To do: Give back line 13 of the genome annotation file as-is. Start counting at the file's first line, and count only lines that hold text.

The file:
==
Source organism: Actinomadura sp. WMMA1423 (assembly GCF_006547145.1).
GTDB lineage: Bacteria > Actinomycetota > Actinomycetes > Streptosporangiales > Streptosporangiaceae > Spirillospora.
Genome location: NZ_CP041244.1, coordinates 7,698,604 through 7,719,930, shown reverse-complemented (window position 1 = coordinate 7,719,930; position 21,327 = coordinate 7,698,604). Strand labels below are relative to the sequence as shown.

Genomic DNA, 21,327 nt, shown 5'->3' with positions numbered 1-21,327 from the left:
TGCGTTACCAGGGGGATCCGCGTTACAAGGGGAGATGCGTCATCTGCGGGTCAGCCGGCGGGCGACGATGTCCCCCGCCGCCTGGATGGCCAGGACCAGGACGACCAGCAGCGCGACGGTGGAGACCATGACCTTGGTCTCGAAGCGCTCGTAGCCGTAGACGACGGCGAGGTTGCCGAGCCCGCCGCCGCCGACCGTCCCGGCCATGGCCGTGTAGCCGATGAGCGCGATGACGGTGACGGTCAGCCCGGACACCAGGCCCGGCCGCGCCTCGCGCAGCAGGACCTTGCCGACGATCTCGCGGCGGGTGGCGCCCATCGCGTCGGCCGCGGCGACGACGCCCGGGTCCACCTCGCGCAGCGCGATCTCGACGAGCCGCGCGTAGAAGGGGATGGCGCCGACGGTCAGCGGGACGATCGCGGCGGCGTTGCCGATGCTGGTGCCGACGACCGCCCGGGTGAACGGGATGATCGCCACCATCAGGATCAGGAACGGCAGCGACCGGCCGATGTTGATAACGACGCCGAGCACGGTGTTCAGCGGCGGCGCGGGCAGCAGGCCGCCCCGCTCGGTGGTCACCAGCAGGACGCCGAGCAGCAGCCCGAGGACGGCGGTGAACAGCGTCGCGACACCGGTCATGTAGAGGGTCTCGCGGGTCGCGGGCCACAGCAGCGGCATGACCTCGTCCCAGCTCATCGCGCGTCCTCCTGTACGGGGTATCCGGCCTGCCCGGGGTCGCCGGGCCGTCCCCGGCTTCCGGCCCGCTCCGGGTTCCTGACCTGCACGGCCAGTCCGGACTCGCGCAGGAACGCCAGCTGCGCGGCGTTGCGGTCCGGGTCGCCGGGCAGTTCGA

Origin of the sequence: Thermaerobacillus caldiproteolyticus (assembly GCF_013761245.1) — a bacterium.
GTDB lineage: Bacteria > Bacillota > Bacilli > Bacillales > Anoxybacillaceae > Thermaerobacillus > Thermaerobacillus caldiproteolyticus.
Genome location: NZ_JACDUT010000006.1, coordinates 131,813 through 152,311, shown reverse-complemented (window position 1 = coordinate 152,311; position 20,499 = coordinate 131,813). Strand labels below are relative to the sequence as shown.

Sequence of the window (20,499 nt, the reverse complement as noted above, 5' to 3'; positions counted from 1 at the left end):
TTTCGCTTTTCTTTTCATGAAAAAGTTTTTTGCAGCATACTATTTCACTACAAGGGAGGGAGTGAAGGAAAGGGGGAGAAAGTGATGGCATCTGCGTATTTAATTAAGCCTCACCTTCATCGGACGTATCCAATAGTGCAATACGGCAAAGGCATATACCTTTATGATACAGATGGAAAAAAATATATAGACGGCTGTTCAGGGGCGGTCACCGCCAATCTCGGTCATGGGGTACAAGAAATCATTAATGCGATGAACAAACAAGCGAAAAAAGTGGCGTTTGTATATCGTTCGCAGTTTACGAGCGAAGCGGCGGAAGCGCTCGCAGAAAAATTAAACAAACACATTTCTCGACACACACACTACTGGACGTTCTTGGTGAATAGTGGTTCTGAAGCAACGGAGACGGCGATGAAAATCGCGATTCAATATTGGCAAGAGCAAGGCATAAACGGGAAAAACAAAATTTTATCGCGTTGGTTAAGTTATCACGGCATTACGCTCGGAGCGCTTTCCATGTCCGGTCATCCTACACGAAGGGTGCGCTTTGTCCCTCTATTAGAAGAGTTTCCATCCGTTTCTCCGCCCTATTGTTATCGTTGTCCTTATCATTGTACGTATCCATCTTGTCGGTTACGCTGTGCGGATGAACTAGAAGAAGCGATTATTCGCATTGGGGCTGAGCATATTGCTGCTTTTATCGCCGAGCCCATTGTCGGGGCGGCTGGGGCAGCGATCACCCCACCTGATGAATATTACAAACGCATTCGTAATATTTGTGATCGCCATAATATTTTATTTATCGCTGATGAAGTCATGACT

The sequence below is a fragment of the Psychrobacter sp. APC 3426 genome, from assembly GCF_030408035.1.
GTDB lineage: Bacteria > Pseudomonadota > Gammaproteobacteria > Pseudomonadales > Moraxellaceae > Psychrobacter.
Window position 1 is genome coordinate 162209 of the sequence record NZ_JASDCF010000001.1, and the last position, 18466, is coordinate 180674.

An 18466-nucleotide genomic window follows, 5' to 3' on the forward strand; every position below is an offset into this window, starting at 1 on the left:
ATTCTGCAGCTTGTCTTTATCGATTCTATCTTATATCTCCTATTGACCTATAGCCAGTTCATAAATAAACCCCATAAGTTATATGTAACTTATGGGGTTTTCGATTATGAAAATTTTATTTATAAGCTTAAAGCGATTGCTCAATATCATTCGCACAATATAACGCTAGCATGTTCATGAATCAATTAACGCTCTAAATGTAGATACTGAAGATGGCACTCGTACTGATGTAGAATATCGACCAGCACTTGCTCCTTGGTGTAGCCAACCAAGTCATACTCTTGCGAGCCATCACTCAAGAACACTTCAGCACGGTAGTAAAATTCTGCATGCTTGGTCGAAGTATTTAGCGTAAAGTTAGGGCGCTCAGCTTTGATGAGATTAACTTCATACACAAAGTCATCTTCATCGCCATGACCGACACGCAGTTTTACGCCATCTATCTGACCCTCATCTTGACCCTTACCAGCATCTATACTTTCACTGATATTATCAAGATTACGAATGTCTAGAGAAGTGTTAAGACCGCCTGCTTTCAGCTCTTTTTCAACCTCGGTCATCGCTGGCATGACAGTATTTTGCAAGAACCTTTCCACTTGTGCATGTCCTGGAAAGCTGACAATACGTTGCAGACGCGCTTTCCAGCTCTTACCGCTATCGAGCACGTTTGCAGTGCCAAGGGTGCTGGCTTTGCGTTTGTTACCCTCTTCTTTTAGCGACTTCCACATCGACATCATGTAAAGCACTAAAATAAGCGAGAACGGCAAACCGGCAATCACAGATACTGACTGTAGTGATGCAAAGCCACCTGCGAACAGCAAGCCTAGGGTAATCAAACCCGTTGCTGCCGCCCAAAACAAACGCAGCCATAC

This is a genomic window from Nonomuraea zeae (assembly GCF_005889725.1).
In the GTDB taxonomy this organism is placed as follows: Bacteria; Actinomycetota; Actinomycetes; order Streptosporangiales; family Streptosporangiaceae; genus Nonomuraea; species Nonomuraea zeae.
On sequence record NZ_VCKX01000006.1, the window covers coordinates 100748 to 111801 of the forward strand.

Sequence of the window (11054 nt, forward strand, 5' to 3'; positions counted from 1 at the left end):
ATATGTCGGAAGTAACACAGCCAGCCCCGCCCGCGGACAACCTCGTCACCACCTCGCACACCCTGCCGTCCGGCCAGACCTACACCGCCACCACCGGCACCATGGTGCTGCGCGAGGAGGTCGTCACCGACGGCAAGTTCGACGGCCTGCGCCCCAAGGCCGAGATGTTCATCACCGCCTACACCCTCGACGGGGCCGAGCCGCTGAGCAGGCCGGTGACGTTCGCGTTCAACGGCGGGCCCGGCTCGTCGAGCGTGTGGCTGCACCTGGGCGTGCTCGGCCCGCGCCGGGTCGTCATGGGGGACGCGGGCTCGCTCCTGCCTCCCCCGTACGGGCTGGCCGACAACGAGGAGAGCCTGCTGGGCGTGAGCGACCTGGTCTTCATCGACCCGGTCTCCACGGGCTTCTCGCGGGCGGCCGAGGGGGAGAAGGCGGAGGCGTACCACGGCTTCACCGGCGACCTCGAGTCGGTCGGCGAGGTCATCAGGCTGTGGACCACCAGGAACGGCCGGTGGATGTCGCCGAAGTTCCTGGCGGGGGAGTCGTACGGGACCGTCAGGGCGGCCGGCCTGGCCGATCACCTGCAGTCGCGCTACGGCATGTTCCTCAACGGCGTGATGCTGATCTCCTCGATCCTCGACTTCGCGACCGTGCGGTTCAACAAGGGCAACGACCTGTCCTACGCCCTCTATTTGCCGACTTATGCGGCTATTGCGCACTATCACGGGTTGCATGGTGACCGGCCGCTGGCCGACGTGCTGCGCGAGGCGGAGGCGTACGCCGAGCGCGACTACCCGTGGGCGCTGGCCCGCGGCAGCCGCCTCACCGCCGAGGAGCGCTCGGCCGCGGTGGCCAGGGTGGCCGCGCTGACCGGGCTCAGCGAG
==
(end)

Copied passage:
Window position 1 is genome coordinate 162209 of the sequence record NZ_JASDCF010000001.1, and the last position, 18466, is coordinate 180674.